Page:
Freedom House, an American NGO, wrote in its 2017 Freedom of the Press report that “at least four major media groups, which together garner a television audience share of about 76 percent, are owned by powerful…oligarchs, whose primary businesses are not in the media sector.”

Ukraine’s oligarch network owners are a colorful bunch.

Viktor Pinchuk, one of the wealthiest men on earth, who is married to the daughter of the second President of Ukraine, owns TV channel ICTV, criticized for broadcasting too much Russian content in the years since the Euromaidan protests in 2013 and 2014 that ousted the corrupt regime of Viktor Yanukovych.

Dmytro Firtash, a gas magnate in exile over a corruption scandal, owns Inter, a network with a sympathetic view towards Russia.

Rinat Akhmetov, Ukraine’s richest man, owns “Ukraina.” 

1+1, the country’s most popular channel—which hosts president-elect Zelensky’s TV programs—is owned by Ihor Kolomoisky, whose bank the Ukrainian government nationalized after he defrauded his customers of $5.5 billion.

(He is now in self-imposed exile in Switzerland and Israel, and whether Zelensky distances himself from Kolomoisky will be one of his presidency’s early and most important tests).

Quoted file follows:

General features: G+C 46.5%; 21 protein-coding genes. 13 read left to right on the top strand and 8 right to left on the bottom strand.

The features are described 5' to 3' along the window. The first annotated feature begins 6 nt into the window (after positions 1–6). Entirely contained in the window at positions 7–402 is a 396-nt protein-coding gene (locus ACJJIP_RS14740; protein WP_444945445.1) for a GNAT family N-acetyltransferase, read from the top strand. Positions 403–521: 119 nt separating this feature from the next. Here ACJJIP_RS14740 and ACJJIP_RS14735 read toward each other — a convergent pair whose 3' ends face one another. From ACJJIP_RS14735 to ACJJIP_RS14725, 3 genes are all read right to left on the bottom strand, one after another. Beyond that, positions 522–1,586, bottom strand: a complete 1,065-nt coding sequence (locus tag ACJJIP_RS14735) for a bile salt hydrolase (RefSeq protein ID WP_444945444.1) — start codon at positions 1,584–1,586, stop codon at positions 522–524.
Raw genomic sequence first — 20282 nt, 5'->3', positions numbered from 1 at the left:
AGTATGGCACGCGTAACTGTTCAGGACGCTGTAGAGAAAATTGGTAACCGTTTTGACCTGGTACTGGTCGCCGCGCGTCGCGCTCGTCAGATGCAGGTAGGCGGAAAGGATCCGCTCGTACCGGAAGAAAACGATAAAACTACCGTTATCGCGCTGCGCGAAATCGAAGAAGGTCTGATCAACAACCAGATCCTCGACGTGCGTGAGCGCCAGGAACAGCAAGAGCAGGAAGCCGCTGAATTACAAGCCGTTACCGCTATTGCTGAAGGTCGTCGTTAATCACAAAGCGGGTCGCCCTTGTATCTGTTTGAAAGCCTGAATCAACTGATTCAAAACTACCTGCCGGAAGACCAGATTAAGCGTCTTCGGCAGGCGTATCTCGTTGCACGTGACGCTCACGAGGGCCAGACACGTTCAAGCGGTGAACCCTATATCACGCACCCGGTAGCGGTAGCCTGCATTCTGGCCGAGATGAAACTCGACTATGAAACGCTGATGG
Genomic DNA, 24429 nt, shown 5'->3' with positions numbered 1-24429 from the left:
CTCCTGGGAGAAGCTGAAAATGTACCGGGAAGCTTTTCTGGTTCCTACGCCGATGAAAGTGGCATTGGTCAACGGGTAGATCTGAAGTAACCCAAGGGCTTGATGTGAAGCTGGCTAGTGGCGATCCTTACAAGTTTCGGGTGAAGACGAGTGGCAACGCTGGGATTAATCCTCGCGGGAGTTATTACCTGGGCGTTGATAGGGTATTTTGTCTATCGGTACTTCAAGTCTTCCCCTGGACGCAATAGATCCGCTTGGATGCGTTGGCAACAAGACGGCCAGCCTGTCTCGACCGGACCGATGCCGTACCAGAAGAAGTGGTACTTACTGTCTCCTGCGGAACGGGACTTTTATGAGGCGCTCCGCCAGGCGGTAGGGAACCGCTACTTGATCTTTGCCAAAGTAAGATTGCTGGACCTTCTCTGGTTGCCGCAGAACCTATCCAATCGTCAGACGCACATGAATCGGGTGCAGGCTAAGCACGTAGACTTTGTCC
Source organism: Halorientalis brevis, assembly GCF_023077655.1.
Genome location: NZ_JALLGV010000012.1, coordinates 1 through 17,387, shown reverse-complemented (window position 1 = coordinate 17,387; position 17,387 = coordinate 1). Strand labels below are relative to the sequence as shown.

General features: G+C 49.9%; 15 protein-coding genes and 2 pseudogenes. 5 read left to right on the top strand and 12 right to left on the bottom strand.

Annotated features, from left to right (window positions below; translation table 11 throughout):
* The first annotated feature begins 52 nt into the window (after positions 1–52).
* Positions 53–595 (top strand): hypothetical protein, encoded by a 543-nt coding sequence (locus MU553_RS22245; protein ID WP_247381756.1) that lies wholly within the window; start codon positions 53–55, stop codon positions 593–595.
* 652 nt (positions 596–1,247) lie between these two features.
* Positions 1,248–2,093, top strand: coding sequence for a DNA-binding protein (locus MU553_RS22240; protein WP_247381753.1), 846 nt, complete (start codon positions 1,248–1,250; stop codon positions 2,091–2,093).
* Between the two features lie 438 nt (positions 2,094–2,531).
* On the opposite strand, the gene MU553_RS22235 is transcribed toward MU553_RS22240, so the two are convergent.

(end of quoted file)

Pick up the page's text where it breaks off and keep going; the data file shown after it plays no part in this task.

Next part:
Other networks with less market share are owned by outgoing president Petro Poroshenko and former Prime Minister Arseniy Yatsenyuk.

Ukrainian television is a web of oligarchic influence, and much of the content it airs patently seeks to amplify that influence.

A homegrown disinformation phenomenon emerged in this murky information environment long before Russian disinformation gained traction.

Reporters Without Borders defines the phenomenon, known as dzhynsa, as “material…aimed to improve or create a positive image of a political party, politician, or other individuals… which is not marked as advertisement in a way understandable to the audience.”

In short: Ukrainian television is a web of oligarchic influence, and much of the content it airs patently seeks to amplify that influence.

This lack of editorial independence is especially troubling given television’s outsized influence.

According to a recent survey by Internews, 74 percent of Ukrainians watch TV news on a weekly basis (compared with 50 percent of Americans who “often” turn to television for news).

The candidates and their teams capitalized on Ukrainian media consumption habits, creating a campaign environment that seemed at times to be made-for-TV, high on sensation and scarce on substance.